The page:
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The Difference Between Fundamentalism and Modernism ()

Frank J. Smith, November 2, 2017
Part of the History Lecture series, preached at a Special event service

Modernism fueled by darwinism as publicized in his Origin of Species written in 1859. Modernism enamored with socialism. Modernism emboldened by war between the States and reconstruction era. Mainline Protestant denominations struggled with modernism and fundamentalism. Fundamentalism was simply the fundamental or foundational or traditional/orthodox principles of Historic Christianity. "The Fundamentals" was published in 1910 to appeal to mainline Protestant denominations, such as, Episcopalian, Congregational, Methodist, Baptist, Presbyterian, Dutch Reformed, etc. Some fundamental principles included the following: inspiration of Scripture, Christ's deity, virgin birth of Christ, miracles of Jesus, Christ's physical bodily resurrection, and the substitutionary atonement. Fundamentalism was not an united movement. Fundamentalists were not uniform; some did not agree on some doctrines, such as, the age of the earth, evolution, and eschatology (pre-millenialism, post-millenialism, etc.). Pre-millenialists believe that Christ would return before the millenium. Post-millenialists believe that Christ would return after the Golden Age, i.e. millenium. Fundamentalist are charactered as someone who holds to social moorings, such as, no smoking, drinking, gambling, movies, ladies wearing pants, etc. J. Gresham Machen, born July 28, 1884 in Baltimore, MD and died January 1, 1937 in Bismarck, ND. He was raised in the Presbyterian Church of Baltimore (PCUSA). He never married. He graduated in 1902 from John Hopkins University. He studied in NJ at Princeton Theological Seminary. He studied abroad for a year in Germany from 1905-1906 under many liberal and critical and modernist scholars. He taught Greek from 1906-1914. He was ordained to the Gospel Ministry in 1914 and became part of Princeton's staff teaching New Testament. He did volunteer work during World War I in France. In regard to politics, he was an old Jeffersonian Democrat; supporting State rights and against big government policy, such as, national parks, child labor laws, laws against jay-walking, and a federal department of education (established under Jimmy Carter in 1979). Machen bore witness against the idea of a federal DOE in front of Congress in 1936. NOTE: these notes were taken from listening to the first 36 minutes of the lecture.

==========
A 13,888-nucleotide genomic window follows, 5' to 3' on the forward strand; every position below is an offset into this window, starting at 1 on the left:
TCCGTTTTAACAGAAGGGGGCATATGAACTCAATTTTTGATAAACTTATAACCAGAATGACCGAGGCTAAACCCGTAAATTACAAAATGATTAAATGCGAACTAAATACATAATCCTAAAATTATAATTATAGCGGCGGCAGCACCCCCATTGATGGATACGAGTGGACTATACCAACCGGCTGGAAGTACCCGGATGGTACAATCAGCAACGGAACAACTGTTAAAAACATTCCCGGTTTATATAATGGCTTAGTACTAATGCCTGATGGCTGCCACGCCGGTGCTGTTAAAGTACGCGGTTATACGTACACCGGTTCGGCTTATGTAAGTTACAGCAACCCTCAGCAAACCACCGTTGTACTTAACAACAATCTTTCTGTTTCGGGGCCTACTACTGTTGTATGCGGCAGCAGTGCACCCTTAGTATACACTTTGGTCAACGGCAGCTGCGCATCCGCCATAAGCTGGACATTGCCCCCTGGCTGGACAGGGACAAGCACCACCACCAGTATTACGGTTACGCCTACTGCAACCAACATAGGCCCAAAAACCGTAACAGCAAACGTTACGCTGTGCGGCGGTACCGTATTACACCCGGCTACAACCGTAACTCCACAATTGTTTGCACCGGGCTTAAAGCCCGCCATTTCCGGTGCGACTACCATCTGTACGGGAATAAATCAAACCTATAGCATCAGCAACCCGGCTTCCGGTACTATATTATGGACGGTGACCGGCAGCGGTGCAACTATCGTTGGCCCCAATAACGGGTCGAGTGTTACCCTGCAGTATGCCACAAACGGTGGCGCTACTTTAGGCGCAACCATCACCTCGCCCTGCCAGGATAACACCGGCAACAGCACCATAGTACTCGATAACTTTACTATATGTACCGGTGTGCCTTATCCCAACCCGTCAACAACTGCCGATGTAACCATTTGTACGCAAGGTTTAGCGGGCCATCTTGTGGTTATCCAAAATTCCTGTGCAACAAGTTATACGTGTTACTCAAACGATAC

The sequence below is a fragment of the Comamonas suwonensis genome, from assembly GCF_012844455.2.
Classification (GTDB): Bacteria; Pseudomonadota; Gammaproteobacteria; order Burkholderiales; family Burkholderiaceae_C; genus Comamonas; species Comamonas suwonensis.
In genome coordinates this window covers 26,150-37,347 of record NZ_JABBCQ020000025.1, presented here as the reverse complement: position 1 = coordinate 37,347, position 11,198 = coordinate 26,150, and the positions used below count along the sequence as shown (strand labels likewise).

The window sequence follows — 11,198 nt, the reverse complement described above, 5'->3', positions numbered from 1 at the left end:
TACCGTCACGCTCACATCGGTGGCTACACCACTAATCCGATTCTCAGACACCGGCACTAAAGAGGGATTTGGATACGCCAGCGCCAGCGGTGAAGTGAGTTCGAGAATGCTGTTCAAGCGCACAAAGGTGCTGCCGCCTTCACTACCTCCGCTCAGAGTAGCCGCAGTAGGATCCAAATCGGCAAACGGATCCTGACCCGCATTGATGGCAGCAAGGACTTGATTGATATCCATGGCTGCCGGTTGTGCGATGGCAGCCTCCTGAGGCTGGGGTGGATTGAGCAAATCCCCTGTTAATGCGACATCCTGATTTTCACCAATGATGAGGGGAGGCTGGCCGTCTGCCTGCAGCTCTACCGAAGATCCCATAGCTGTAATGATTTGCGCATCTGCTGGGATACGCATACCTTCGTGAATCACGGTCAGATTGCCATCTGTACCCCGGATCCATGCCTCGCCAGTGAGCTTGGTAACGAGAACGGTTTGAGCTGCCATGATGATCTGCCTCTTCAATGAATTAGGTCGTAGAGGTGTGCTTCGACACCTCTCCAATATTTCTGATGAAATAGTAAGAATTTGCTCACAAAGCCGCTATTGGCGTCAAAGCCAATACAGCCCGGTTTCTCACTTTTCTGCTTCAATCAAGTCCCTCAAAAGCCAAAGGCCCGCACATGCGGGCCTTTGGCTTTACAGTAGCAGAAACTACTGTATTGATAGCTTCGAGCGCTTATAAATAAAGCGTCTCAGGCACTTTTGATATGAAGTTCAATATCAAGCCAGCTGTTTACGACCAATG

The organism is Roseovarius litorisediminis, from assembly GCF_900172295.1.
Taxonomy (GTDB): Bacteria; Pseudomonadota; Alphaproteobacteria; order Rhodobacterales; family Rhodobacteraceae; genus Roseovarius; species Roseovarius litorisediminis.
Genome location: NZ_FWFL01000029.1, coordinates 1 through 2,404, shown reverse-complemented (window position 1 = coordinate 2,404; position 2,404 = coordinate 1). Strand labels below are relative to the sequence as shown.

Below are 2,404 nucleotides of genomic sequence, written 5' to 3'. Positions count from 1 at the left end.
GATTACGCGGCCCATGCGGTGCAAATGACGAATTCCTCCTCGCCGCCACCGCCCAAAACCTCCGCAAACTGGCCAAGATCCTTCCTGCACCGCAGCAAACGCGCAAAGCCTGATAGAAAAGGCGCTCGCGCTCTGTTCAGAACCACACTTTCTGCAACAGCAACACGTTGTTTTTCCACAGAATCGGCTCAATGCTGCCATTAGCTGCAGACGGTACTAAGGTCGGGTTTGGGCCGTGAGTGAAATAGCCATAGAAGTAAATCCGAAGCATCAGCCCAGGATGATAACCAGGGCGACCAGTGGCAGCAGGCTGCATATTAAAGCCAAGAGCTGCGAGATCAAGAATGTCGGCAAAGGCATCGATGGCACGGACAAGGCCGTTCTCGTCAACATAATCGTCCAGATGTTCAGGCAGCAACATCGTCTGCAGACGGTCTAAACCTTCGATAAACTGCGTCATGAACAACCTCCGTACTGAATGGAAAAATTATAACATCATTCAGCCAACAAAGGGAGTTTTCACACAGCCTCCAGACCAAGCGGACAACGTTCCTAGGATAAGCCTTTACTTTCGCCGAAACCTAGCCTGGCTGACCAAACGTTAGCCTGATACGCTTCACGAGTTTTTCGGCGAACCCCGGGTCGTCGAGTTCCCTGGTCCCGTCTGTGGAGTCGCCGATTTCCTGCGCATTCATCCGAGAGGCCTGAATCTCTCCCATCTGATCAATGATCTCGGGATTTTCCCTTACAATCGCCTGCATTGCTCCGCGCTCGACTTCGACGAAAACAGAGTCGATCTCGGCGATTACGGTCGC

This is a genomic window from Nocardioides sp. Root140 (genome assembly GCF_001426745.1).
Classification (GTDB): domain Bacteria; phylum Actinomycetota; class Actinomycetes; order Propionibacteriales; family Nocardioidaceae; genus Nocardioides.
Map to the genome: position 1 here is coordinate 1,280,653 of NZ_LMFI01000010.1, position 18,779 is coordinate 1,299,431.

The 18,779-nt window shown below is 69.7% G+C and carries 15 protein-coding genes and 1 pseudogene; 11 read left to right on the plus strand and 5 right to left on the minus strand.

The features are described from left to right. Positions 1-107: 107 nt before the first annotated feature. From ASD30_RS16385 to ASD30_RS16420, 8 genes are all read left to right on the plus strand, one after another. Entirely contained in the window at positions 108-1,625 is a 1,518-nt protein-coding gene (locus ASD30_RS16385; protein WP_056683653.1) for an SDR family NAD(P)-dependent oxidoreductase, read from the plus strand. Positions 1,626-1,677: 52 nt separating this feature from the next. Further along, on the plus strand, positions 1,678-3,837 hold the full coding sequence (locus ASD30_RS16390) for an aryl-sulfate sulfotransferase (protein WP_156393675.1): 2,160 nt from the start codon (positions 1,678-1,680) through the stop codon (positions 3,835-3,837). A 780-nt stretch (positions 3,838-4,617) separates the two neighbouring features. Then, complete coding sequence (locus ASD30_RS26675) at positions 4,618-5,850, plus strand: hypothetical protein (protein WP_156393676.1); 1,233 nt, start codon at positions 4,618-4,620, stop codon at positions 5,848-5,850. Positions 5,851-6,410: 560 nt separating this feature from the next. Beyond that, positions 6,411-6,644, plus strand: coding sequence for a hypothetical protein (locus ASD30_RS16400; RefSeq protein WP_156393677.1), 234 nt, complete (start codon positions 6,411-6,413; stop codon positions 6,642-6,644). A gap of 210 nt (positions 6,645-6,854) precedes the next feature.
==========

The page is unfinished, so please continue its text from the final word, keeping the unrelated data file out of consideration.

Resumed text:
Tags: darwinism, fundamentalism, J. Gresham Machen, modernism, traditional protestant views, traditionalism

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